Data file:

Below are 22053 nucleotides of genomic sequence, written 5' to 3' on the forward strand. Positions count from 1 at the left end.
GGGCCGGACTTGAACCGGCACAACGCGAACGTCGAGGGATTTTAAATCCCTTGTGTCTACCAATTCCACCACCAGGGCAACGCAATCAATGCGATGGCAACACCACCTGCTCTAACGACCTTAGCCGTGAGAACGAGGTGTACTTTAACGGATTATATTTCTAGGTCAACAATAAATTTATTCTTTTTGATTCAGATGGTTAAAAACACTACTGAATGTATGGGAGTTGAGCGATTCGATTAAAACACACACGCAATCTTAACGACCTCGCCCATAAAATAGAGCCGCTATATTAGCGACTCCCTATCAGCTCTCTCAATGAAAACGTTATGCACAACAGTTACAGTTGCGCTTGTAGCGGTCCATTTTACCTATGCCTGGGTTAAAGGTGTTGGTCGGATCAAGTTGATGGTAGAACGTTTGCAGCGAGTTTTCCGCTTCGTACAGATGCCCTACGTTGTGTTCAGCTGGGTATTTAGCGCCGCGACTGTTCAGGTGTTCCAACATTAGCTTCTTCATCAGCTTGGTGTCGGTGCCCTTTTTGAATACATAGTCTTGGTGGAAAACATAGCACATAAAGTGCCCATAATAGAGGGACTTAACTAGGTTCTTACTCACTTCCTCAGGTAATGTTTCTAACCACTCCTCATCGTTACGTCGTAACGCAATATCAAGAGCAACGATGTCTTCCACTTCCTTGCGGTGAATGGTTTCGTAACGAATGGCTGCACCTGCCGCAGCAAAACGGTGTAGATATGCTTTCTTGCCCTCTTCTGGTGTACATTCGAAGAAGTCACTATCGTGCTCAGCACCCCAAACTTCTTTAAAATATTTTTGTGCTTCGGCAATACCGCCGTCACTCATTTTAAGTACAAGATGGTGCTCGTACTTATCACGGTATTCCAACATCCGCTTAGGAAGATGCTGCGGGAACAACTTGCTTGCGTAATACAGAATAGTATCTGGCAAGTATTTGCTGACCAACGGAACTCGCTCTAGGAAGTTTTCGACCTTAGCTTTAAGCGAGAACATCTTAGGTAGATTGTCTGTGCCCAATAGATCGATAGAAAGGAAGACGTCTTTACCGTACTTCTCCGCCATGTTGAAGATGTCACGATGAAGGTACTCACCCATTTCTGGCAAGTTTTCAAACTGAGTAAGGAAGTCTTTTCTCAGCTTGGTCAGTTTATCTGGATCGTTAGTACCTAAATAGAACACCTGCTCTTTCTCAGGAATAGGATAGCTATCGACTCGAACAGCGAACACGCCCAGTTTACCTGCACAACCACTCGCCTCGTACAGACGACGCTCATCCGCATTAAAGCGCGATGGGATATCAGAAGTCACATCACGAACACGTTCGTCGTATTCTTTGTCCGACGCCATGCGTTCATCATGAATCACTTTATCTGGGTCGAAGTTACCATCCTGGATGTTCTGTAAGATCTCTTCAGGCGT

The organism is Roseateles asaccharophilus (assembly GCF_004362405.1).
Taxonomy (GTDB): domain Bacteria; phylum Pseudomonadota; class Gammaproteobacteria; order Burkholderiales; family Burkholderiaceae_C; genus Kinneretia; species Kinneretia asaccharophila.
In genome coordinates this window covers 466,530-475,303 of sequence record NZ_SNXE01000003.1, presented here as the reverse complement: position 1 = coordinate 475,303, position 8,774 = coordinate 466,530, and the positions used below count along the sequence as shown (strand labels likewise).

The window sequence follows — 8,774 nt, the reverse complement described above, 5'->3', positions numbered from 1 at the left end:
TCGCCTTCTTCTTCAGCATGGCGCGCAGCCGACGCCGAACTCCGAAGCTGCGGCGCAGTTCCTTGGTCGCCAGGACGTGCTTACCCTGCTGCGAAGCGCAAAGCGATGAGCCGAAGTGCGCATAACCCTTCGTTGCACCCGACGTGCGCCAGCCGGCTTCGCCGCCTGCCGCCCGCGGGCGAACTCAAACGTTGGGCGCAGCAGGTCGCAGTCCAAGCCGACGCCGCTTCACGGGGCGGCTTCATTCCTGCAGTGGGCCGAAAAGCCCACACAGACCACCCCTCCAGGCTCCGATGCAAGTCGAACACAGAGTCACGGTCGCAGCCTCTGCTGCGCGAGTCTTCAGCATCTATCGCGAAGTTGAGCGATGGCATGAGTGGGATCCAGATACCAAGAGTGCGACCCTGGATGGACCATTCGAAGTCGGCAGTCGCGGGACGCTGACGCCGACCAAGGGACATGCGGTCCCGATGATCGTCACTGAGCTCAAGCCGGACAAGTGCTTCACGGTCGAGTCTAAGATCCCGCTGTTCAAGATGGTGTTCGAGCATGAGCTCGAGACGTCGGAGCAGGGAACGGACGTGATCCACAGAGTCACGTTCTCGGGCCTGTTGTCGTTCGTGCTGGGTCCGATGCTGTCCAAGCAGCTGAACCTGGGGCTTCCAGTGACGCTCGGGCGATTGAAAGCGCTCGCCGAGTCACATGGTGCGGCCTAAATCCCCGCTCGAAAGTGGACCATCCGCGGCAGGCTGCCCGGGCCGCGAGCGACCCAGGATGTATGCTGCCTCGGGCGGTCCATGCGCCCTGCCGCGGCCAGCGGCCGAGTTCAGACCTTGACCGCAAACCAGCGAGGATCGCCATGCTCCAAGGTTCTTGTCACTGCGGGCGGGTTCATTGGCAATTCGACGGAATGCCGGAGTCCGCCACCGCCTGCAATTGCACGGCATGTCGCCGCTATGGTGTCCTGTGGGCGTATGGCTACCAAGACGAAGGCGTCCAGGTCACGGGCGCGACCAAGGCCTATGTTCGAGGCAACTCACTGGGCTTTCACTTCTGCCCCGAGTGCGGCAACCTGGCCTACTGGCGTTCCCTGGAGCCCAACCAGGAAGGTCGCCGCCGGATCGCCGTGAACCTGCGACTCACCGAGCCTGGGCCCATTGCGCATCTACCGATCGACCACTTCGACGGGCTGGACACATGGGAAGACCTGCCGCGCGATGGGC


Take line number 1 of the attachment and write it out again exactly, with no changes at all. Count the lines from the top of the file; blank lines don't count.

Below are 22053 nucleotides of genomic sequence, written 5' to 3' on the forward strand. Positions count from 1 at the left end.